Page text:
Fandango had the biggest year in its 13-year history, posting its strongest results in ticket sales, traffic to its site, mobile app downloads and gift card sales.
The Comcast-owned company said that mobile ticket sales had increased by 57 percent, monthly visitors to its online and mobile destinations rose by 15 percent, and there were 39 million downloads of its mobile apps.
Fandango originally came to prominence on the strength of large blockbusters such as the “Harry Potter” and “Star Wars” films, helping fans of those franchises ensure they would have tickets on opening weekend.
Its growth, however, is a testament to the diversification of its business. The strength of mid-range films such as “We’re the Millers” and “The Best Man Holiday” helped the company break records, Fandango President Paul Yanover told TheWrap.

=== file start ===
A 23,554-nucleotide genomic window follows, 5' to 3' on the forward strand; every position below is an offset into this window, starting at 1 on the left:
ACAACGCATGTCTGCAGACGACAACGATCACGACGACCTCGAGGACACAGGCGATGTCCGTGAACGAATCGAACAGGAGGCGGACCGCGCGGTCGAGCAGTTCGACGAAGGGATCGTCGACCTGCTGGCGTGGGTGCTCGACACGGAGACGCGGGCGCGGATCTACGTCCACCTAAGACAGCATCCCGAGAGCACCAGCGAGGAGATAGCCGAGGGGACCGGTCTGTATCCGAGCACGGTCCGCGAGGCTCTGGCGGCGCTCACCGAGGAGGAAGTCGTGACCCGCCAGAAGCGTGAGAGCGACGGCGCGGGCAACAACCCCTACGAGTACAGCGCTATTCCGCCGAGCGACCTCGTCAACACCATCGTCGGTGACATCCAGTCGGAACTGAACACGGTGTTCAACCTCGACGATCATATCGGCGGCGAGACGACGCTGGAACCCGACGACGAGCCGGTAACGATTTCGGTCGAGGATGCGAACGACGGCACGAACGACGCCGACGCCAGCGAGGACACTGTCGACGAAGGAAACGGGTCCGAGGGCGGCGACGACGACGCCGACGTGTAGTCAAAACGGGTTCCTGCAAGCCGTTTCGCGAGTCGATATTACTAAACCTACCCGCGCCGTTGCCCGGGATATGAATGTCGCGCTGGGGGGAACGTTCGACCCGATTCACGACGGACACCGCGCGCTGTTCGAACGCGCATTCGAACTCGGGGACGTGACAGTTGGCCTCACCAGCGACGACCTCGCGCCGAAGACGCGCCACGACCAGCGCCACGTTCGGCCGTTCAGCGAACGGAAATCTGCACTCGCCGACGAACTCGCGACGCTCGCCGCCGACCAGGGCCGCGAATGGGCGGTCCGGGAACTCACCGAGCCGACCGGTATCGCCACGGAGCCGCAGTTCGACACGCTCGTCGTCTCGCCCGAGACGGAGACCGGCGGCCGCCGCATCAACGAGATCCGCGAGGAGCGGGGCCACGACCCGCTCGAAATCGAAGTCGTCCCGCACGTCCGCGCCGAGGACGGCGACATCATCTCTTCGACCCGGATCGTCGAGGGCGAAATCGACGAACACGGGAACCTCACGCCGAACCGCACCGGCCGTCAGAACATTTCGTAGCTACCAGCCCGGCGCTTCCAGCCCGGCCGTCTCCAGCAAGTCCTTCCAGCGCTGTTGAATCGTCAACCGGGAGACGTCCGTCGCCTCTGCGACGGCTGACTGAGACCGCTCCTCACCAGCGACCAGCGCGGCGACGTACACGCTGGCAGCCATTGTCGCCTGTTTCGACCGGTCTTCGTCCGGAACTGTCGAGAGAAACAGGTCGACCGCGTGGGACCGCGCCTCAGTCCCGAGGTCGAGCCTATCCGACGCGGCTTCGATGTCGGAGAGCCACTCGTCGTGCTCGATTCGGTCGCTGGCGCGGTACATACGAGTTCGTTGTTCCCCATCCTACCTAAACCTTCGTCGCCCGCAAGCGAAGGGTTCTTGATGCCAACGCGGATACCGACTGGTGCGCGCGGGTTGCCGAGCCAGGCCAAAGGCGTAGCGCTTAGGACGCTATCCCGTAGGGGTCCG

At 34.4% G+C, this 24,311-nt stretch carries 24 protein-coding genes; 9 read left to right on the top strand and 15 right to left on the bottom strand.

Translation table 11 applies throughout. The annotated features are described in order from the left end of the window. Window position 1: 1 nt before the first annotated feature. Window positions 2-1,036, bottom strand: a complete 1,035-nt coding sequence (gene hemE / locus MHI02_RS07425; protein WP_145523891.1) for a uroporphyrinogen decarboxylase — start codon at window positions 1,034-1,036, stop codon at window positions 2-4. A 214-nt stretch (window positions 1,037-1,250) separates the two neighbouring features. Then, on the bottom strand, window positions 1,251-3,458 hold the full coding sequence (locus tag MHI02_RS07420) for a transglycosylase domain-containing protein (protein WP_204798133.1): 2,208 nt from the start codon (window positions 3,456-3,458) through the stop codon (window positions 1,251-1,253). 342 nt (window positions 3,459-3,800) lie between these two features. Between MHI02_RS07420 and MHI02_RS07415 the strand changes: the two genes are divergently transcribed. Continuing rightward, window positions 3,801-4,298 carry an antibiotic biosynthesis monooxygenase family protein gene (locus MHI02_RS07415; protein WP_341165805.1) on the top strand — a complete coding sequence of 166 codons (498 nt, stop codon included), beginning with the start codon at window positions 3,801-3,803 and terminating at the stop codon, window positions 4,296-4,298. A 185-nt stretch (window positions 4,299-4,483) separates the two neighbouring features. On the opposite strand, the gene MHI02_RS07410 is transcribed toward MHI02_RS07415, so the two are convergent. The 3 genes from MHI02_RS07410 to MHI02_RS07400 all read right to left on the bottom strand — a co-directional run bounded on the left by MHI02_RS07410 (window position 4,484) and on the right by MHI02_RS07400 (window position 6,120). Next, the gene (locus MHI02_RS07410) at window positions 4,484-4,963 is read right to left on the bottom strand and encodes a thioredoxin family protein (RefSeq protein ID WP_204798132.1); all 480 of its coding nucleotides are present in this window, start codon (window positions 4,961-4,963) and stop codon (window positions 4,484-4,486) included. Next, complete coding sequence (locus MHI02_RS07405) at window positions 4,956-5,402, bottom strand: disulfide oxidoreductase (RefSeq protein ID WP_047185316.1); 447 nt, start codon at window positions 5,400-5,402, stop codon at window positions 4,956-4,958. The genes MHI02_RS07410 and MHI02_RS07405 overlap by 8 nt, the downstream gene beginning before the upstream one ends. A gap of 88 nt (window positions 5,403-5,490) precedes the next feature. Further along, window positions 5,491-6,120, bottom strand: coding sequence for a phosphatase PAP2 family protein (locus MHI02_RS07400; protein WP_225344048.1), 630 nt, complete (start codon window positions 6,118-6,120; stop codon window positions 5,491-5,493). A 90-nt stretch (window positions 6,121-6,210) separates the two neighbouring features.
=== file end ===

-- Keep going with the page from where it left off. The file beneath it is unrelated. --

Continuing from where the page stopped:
“We feel like we’re becoming that go-to source for moviegoers,” Yanover said. “We have more of a portfolio mix.”
It wasn’t just the variety of pictures, that Yanover credits, it was that films such as “Gravity” and “42” continued to be strong ticket sellers beyond their opening weekends. Forty seven percent of Fandango tickets sold after the movies’ opening weekend, a 15 percent increase from the previous year.
“These movies played for weeks and weeks,” Yanover said.
During the past year, Fandango signed five new exhibitors including Pacific Theatres, Studio Movie Grill and Krikorian Premiere Theatres, while extending its long-term partnership with Regal Entertainment Group. It now represents 22,000 screens.
It also has invested heavily in original video content after hiring Entertainment Weekly’s Dave Karger to be its chief correspondent. Throughout the year, Fandango launched what it calls “content hubs” centered around specific movie genres such as horror, action or family entertainment. These programs help familiarize customers with what films are currently in release, which in turn inspires ticket sales, Yanover said.
“We’re focused on making Fandango a place for learning about, deciding, and ultimately going to the movies,” Yanover said.